“Reasonable Adjustments” for #AutisticsInAcademia: The Community Speaks…

I made a request on Twitter for people working or studying in academia to share what adjustments or accommodations work to make things better for them. As usual, #AutisticsInAcademia came through, and made some great suggestions. I’ve compiled them into a list below.

You can find the original thread (including some wider discussion of relevant issues) here: https://twitter.com/LoomesGill/status/1147086537210904576

You can follow me on Twitter @Loomesgill

And you can keep in touch with autistic people working/studying in academia internationally via the hashtag: #AutisticsInAcademia

Here are the things that #AutisticsInAcademia have found useful:

  • Having someone outside of the institution to provide advice and support.
  • Attending meetings and events via video-conferencing.
  • Clear expectations.
  • Captions for video/audio.
  • Option to work from home.
  • Following things up in writing, as verbal instructions/discussions can be forgotten.
  • Using (noise-cancelling) headphones in open-plan or shared offices.
  • Working part-time.
  • Using lamps instead of strip-lights.
  • Having a designated desk, rather than hot-desking.
  • Context and detail when people ask questions.
  • Having unspoken/unwritten rules written down.
  • Flexible working.
  • Having a mentor.
  • Mental health support.
  • Access to quiet space.
  • Autism training for colleagues.
  • Prior notice, and support during changes.
  • Warning about any noisy/crowded events on campus.
  • Accessible parking.
  • Support with admin and form-filling.
  • Recording meetings and classes.
  • Completing work orally, rather than in writing.
  • Access to a note-taker.
  • Access to pdf documents to read with screen-reader.

Do you have any further suggestions? Or any comments about being #AutisticsInAcademia? Feel free to respond in the Comments Section. I’ll update this article periodically to expand our discussion.

Finding my Voice

Welcome to this, my first post.

It’s always a challenge to battle the fear of the blank page, but I’m going to do that here by sharing some thoughts about one of the ways in which I have found, maintained, and developed my “voice” throughout my life.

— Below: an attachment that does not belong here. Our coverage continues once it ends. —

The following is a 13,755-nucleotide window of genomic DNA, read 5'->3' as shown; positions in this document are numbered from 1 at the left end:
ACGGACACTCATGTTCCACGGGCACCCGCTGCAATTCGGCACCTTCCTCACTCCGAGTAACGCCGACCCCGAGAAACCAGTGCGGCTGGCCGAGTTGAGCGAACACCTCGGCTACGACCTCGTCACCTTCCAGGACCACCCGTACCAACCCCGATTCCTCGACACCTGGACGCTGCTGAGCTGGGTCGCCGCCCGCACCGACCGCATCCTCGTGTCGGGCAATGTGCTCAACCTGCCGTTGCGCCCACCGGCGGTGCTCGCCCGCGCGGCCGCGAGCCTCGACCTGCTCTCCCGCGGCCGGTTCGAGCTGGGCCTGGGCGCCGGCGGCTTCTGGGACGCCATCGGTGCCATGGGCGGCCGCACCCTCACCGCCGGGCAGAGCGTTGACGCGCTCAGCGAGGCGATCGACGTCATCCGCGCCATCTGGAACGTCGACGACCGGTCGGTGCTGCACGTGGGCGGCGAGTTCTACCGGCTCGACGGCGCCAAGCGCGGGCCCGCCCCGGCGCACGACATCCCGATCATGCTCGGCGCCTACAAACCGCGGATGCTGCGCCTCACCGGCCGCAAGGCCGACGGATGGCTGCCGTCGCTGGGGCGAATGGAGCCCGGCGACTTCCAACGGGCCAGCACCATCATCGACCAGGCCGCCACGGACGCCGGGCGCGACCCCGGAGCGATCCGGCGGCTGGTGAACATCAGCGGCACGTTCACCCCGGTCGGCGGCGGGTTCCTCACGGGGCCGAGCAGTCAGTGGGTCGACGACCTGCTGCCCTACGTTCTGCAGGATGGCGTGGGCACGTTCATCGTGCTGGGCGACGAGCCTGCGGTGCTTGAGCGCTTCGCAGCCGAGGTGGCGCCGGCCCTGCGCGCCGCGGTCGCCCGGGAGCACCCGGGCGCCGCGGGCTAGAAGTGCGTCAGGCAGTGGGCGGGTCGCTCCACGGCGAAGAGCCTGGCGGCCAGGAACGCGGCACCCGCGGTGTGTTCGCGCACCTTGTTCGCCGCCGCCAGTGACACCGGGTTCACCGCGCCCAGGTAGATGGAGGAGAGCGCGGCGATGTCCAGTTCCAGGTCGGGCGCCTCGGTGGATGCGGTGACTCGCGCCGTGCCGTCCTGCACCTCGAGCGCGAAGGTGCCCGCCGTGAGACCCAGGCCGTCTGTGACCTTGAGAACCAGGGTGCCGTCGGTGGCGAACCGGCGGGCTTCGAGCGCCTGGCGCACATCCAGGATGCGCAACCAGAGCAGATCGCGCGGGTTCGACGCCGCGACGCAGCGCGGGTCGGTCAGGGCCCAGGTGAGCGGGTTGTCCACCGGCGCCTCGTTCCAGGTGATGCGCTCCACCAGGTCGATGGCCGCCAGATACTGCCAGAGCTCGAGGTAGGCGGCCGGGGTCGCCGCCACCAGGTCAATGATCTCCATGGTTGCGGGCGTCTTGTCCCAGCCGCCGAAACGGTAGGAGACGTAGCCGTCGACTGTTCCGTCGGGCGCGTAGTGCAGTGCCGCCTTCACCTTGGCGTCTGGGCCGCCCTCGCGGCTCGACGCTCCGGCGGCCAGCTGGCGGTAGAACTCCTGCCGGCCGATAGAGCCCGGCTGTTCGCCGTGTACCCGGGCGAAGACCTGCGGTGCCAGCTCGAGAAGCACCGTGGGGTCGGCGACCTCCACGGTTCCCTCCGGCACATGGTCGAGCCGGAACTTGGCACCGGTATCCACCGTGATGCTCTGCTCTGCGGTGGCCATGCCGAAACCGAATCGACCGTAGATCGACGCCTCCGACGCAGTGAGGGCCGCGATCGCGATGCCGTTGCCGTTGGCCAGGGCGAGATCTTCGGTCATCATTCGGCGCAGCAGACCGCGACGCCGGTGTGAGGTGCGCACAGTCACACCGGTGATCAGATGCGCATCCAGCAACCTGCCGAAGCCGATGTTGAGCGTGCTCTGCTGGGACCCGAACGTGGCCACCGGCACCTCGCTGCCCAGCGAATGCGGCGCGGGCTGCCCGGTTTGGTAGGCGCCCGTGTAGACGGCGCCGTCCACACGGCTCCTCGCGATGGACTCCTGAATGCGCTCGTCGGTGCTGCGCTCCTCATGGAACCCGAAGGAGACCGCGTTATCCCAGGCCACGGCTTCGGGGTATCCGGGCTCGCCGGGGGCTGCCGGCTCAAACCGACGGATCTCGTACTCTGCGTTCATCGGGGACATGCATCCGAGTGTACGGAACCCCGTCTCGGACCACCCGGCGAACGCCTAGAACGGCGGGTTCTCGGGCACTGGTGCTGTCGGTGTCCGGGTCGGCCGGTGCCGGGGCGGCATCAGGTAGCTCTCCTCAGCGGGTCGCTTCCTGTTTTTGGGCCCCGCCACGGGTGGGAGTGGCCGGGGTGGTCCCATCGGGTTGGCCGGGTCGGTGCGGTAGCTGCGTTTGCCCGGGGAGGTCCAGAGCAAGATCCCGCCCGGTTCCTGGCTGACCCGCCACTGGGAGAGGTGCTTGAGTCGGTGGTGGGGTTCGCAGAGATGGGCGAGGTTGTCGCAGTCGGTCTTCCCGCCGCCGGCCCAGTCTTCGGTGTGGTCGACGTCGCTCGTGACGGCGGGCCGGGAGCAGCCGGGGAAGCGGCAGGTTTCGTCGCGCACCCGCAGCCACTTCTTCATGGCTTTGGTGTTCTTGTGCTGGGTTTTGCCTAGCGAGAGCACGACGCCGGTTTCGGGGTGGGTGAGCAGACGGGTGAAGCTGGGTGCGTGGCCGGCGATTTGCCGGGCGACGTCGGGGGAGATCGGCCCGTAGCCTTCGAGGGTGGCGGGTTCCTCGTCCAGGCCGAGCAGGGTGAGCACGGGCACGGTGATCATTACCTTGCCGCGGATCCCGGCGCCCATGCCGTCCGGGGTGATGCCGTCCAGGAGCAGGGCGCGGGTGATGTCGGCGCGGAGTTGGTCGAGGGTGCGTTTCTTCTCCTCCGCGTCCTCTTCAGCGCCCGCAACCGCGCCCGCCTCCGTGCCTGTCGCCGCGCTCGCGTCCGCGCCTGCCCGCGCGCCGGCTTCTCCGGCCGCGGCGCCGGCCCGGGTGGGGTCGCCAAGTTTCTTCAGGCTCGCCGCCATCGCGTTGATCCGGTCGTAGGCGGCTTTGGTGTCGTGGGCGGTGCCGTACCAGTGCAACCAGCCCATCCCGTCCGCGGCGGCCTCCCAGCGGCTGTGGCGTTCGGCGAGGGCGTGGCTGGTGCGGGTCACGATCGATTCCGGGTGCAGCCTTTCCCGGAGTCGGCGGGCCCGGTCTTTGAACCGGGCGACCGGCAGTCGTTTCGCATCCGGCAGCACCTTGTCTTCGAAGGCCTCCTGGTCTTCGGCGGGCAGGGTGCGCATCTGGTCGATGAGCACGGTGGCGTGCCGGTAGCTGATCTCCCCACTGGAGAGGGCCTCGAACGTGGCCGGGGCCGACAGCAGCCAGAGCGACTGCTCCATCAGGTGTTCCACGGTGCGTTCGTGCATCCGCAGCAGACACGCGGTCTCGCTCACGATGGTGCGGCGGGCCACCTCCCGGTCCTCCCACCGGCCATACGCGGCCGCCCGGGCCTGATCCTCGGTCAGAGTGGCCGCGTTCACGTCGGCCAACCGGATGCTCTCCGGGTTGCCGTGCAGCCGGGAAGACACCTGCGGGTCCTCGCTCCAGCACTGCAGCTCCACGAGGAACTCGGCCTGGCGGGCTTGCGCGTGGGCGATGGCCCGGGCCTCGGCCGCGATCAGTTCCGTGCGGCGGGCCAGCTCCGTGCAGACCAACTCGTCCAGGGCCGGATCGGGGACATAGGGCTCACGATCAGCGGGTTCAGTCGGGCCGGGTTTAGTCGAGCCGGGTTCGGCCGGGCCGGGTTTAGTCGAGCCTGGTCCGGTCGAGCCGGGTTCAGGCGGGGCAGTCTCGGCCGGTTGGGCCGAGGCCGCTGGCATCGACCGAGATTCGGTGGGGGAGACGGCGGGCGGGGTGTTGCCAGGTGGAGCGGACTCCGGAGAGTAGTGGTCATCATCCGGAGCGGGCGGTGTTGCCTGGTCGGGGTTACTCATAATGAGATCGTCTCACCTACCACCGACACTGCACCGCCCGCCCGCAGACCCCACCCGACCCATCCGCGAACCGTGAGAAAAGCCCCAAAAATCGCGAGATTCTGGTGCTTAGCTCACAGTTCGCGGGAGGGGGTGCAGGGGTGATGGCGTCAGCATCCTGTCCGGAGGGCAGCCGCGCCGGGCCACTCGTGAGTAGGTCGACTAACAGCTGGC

I am autistic. And as is commonly accepted, being autistic implies a difference in communication and social interaction – and difficulties in communicating in an unsupportive social environment. This means that we sometimes find our own creative, diverse ways of expressing ourselves.

For me, this has always been music.

There are several ways in which I could tell this story – several scripts that I could articulate. I could take the ‘autism script’ wherein everything I say relates to my experiences of autism. But this is problematic, because a significant part of the story is about how one expresses an identity that is not part of the mainstream, and is often thought of as ‘deficit’ or ‘deviant’. How one speaks without having access to the words to explain this identity. Or, I could tell the ‘music story’ – about the wonderful properties of music to help someone with a disability to express themselves. But that’s not right either, because music is not the right thing for all disabled people. For some, it would be absolutely impossible or intolerable. So the script that I’m speaking from is the one that helps me to explain a way in which an autistic woman developed her “voice” and began to tell her own story.

I will pick up the story in junior school, where music lessons and instrument loan were available without cost to a given number of pupils. I don’t remember the process that led to me being one of those pupils, but I do remember being given a choice as to which instrument I would want to learn. I chose the trumpet. I am very clear about my reason for choosing this – it was very deliberate. I chose it because ‘girls don’t play the trumpet’ – the other girls played flutes, clarinets and violins. I wanted to play the trumpet. I didn’t understand the other girls, I didn’t feel any affinity or connection with them and I felt I was failing miserably at being one of them. That isn’t to say that I felt any more in common with the boys, but then there was no expectation that I would. So I chose to play the trumpet as a way of setting myself apart from something that I couldn’t do, and couldn’t be – and finding a different sound, a different “voice” – a “voice” that I felt wasn’t expected of me. No expectations meant no pressure. I could express myself as I wanted.